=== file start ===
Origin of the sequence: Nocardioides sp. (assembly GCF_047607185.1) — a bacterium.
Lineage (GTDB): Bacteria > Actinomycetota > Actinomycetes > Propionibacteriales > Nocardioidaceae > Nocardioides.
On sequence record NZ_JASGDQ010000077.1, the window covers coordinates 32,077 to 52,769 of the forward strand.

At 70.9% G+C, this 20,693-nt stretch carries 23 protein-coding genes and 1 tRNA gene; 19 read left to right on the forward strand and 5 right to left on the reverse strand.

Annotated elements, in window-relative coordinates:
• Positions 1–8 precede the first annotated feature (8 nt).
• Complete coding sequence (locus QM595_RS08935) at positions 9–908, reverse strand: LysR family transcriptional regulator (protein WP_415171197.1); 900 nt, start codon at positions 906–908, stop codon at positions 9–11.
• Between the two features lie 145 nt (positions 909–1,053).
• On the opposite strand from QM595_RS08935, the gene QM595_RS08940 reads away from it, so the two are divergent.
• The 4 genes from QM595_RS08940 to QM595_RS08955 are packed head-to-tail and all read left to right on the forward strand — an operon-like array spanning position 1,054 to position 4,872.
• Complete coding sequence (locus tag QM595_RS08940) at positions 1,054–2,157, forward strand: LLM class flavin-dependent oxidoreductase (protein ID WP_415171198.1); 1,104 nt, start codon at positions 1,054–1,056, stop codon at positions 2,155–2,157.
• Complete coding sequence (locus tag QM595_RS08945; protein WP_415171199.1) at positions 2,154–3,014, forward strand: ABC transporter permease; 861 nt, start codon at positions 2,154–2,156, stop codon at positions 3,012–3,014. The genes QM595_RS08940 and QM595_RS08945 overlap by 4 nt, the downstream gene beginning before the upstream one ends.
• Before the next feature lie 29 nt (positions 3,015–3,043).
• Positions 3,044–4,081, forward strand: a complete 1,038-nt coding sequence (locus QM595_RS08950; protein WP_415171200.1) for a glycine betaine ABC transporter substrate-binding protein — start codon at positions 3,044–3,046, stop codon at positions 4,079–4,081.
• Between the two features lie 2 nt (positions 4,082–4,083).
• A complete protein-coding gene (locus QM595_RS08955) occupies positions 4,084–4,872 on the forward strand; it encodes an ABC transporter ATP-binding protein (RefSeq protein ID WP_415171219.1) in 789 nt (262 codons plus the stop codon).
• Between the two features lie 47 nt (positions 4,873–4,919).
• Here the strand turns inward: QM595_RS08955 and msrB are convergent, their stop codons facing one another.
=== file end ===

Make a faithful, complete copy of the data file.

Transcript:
Origin of the sequence: Nocardioides sp. (assembly GCF_047607185.1) — a bacterium.
Lineage (GTDB): Bacteria > Actinomycetota > Actinomycetes > Propionibacteriales > Nocardioidaceae > Nocardioides.
On sequence record NZ_JASGDQ010000077.1, the window covers coordinates 32,077 to 52,769 of the forward strand.

At 70.9% G+C, this 20,693-nt stretch carries 23 protein-coding genes and 1 tRNA gene; 19 read left to right on the forward strand and 5 right to left on the reverse strand.

Annotated elements, in window-relative coordinates:
• Positions 1–8 precede the first annotated feature (8 nt).
• Complete coding sequence (locus QM595_RS08935) at positions 9–908, reverse strand: LysR family transcriptional regulator (protein WP_415171197.1); 900 nt, start codon at positions 906–908, stop codon at positions 9–11.
• Between the two features lie 145 nt (positions 909–1,053).
• On the opposite strand from QM595_RS08935, the gene QM595_RS08940 reads away from it, so the two are divergent.
• The 4 genes from QM595_RS08940 to QM595_RS08955 are packed head-to-tail and all read left to right on the forward strand — an operon-like array spanning position 1,054 to position 4,872.
• Complete coding sequence (locus tag QM595_RS08940) at positions 1,054–2,157, forward strand: LLM class flavin-dependent oxidoreductase (protein ID WP_415171198.1); 1,104 nt, start codon at positions 1,054–1,056, stop codon at positions 2,155–2,157.
• Complete coding sequence (locus tag QM595_RS08945; protein WP_415171199.1) at positions 2,154–3,014, forward strand: ABC transporter permease; 861 nt, start codon at positions 2,154–2,156, stop codon at positions 3,012–3,014. The genes QM595_RS08940 and QM595_RS08945 overlap by 4 nt, the downstream gene beginning before the upstream one ends.
• Before the next feature lie 29 nt (positions 3,015–3,043).
• Positions 3,044–4,081, forward strand: a complete 1,038-nt coding sequence (locus QM595_RS08950; protein WP_415171200.1) for a glycine betaine ABC transporter substrate-binding protein — start codon at positions 3,044–3,046, stop codon at positions 4,079–4,081.
• Between the two features lie 2 nt (positions 4,082–4,083).
• A complete protein-coding gene (locus QM595_RS08955) occupies positions 4,084–4,872 on the forward strand; it encodes an ABC transporter ATP-binding protein (RefSeq protein ID WP_415171219.1) in 789 nt (262 codons plus the stop codon).
• Between the two features lie 47 nt (positions 4,873–4,919).
• Here the strand turns inward: QM595_RS08955 and msrB are convergent, their stop codons facing one another.